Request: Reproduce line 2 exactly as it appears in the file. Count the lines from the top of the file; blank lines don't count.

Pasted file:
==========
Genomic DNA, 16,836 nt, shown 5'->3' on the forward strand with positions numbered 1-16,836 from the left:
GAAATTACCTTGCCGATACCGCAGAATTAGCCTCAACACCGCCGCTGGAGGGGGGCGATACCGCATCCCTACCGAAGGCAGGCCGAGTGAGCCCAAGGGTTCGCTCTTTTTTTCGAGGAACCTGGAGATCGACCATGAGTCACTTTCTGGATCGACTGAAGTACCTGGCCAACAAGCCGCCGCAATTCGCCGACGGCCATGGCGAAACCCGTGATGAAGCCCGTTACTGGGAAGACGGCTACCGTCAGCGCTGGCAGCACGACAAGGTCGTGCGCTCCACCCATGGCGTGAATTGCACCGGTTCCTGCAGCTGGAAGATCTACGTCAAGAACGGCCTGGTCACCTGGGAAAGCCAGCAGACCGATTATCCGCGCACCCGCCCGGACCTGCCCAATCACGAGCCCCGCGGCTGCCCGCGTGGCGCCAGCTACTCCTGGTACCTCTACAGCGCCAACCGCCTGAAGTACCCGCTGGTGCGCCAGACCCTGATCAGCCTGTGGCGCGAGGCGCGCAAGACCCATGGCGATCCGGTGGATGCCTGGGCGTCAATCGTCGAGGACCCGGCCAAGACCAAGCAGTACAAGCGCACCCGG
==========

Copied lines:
GAAATTACCTTGCCGATACCGCAGAATTAGCCTCAACACCGCCGCTGGAGGGGGGCGATACCGCATCCCTACCGAAGGCAGGCCGAGTGAGCCCAAGGGTTCGCTCTTTTTTTCGAGGAACCTGGAGATCGACCATGAGTCACTTTCTGGATCGACTGAAGTACCTGGCCAACAAGCCGCCGCAATTCGCCGACGGCCATGGCGAAACCCGTGATGAAGCCCGTTACTGGGAAGACGGCTACCGTCAGCGCTGGCAGCACGACAAGGTCGTGCGCTCCACCCATGGCGTGAATTGCACCGGTTCCTGCAGCTGGAAGATCTACGTCAAGAACGGCCTGGTCACCTGGGAAAGCCAGCAGACCGATTATCCGCGCACCCGCCCGGACCTGCCCAATCACGAGCCCCGCGGCTGCCCGCGTGGCGCCAGCTACTCCTGGTACCTCTACAGCGCCAACCGCCTGAAGTACCCGCTGGTGCGCCAGACCCTGATCAGCCTGTGGCGCGAGGCGCGCAAGACCCATGGCGATCCGGTGGATGCCTGGGCGTCAATCGTCGAGGACCCGGCCAAGACCAAGCAGTACAAGCGCACCCGG